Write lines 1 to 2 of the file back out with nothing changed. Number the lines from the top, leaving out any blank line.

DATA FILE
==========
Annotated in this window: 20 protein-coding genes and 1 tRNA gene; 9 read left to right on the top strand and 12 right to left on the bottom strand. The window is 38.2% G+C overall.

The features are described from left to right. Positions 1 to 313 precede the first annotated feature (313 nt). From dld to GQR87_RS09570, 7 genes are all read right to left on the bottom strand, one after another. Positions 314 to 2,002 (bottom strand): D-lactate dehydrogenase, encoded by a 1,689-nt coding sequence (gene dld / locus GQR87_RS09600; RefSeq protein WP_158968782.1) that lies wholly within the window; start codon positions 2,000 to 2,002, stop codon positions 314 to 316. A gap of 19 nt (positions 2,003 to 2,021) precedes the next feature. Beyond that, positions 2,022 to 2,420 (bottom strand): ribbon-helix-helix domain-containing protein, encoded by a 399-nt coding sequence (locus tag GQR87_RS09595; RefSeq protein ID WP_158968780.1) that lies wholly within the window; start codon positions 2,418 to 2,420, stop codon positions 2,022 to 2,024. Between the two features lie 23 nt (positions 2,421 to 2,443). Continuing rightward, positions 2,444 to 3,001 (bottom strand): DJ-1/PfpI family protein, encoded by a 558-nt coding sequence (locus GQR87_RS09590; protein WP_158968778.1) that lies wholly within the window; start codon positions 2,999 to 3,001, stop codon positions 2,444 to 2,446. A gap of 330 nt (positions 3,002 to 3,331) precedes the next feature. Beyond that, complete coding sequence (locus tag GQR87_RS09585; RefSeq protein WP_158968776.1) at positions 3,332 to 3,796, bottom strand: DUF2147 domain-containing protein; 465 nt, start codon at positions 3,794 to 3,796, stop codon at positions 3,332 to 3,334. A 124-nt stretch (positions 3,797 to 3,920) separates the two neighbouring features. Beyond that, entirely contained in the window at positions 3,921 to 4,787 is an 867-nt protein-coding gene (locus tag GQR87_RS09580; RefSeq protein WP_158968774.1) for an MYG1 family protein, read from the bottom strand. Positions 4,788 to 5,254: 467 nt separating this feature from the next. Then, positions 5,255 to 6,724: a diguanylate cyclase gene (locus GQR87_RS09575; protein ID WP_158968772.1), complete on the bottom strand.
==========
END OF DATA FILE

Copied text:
Annotated in this window: 20 protein-coding genes and 1 tRNA gene; 9 read left to right on the top strand and 12 right to left on the bottom strand. The window is 38.2% G+C overall.

The features are described from left to right. Positions 1 to 313 precede the first annotated feature (313 nt). From dld to GQR87_RS09570, 7 genes are all read right to left on the bottom strand, one after another. Positions 314 to 2,002 (bottom strand): D-lactate dehydrogenase, encoded by a 1,689-nt coding sequence (gene dld / locus GQR87_RS09600; RefSeq protein WP_158968782.1) that lies wholly within the window; start codon positions 2,000 to 2,002, stop codon positions 314 to 316. A gap of 19 nt (positions 2,003 to 2,021) precedes the next feature. Beyond that, positions 2,022 to 2,420 (bottom strand): ribbon-helix-helix domain-containing protein, encoded by a 399-nt coding sequence (locus tag GQR87_RS09595; RefSeq protein ID WP_158968780.1) that lies wholly within the window; start codon positions 2,418 to 2,420, stop codon positions 2,022 to 2,024. Between the two features lie 23 nt (positions 2,421 to 2,443). Continuing rightward, positions 2,444 to 3,001 (bottom strand): DJ-1/PfpI family protein, encoded by a 558-nt coding sequence (locus GQR87_RS09590; protein WP_158968778.1) that lies wholly within the window; start codon positions 2,999 to 3,001, stop codon positions 2,444 to 2,446. A gap of 330 nt (positions 3,002 to 3,331) precedes the next feature. Beyond that, complete coding sequence (locus tag GQR87_RS09585; RefSeq protein WP_158968776.1) at positions 3,332 to 3,796, bottom strand: DUF2147 domain-containing protein; 465 nt, start codon at positions 3,794 to 3,796, stop codon at positions 3,332 to 3,334. A 124-nt stretch (positions 3,797 to 3,920) separates the two neighbouring features. Beyond that, entirely contained in the window at positions 3,921 to 4,787 is an 867-nt protein-coding gene (locus tag GQR87_RS09580; RefSeq protein WP_158968774.1) for an MYG1 family protein, read from the bottom strand. Positions 4,788 to 5,254: 467 nt separating this feature from the next. Then, positions 5,255 to 6,724: a diguanylate cyclase gene (locus GQR87_RS09575; protein ID WP_158968772.1), complete on the bottom strand.